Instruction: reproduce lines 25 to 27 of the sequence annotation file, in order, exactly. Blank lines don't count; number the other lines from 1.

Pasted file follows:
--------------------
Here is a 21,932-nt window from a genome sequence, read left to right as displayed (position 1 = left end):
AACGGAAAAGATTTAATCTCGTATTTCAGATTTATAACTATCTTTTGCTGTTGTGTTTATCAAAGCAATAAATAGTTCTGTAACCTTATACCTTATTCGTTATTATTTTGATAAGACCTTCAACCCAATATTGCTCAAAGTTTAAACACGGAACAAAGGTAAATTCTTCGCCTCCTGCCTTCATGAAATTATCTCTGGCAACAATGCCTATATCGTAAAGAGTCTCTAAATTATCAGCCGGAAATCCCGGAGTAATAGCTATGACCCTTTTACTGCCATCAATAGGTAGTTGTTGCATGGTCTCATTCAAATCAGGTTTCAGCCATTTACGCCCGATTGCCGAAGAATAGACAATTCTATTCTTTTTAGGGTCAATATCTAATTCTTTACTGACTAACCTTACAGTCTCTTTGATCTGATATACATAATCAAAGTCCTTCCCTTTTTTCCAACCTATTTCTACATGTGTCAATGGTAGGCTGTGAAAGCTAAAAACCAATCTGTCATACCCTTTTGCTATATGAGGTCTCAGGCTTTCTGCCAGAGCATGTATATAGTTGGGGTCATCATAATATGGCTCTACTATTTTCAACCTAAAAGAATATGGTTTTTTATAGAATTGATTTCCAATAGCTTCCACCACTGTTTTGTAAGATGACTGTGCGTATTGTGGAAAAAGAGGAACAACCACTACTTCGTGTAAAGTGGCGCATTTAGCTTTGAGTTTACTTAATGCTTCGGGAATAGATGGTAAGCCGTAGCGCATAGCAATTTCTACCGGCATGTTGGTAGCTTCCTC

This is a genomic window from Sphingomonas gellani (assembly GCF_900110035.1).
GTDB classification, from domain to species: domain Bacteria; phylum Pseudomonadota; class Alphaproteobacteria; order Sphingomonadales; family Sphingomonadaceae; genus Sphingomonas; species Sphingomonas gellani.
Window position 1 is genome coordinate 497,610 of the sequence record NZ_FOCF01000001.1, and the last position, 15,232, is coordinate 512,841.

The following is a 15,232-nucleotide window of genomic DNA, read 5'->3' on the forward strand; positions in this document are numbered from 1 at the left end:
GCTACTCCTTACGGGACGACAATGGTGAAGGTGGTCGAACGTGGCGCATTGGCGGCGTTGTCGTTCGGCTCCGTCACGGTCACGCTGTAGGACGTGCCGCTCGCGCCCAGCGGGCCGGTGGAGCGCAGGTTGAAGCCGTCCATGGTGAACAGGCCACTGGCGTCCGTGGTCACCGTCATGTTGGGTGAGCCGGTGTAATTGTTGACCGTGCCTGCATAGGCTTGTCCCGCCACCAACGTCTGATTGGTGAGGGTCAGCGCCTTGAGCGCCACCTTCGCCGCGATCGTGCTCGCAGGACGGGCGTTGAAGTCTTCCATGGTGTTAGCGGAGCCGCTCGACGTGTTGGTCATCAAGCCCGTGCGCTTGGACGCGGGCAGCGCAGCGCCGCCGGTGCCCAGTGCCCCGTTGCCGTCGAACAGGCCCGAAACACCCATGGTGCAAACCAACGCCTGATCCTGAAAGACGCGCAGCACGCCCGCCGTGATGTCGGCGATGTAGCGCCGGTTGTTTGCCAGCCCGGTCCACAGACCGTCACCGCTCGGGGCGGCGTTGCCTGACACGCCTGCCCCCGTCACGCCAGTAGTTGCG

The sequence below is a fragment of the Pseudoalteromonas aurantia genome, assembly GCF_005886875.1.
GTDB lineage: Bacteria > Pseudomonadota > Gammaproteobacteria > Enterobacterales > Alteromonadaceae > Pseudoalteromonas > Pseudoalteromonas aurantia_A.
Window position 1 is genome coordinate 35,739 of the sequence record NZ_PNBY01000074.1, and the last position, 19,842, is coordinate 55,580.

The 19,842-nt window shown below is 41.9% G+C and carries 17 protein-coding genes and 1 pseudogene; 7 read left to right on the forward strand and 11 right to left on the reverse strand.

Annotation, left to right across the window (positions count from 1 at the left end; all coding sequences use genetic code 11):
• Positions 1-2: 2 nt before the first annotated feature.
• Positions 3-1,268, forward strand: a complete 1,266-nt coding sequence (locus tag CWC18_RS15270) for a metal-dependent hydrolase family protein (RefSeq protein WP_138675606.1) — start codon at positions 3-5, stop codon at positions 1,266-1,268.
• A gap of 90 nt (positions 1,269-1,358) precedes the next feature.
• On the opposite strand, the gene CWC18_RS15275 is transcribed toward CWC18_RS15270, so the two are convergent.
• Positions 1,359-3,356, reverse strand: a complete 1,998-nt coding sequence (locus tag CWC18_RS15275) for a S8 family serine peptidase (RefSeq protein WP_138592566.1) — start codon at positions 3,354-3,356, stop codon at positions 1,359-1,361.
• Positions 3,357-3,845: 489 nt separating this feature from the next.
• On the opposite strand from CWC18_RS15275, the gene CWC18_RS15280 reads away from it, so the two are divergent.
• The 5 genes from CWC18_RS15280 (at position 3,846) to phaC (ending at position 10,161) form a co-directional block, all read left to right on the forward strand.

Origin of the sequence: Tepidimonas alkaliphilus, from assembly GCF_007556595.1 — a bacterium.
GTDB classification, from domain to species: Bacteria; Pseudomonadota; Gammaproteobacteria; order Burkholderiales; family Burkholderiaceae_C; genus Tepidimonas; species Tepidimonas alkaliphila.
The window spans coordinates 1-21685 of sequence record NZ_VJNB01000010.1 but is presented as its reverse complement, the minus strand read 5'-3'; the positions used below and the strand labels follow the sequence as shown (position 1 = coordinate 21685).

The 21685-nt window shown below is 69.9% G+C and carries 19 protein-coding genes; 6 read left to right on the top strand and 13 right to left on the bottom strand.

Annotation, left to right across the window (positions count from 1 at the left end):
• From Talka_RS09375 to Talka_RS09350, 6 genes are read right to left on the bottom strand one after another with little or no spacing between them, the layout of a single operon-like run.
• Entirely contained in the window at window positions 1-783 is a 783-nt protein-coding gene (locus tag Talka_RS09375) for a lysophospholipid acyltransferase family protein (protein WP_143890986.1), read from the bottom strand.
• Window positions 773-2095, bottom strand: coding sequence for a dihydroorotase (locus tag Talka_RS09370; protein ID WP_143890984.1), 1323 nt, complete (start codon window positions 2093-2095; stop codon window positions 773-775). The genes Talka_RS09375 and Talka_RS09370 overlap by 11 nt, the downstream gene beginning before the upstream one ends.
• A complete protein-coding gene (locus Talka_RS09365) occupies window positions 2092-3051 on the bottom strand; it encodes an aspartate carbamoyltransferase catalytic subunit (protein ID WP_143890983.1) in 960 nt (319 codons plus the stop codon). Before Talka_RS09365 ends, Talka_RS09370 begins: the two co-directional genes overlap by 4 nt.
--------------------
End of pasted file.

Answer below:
Annotation, left to right across the window (positions count from 1 at the left end):
• From Talka_RS09375 to Talka_RS09350, 6 genes are read right to left on the bottom strand one after another with little or no spacing between them, the layout of a single operon-like run.
• Entirely contained in the window at window positions 1-783 is a 783-nt protein-coding gene (locus tag Talka_RS09375) for a lysophospholipid acyltransferase family protein (protein WP_143890986.1), read from the bottom strand.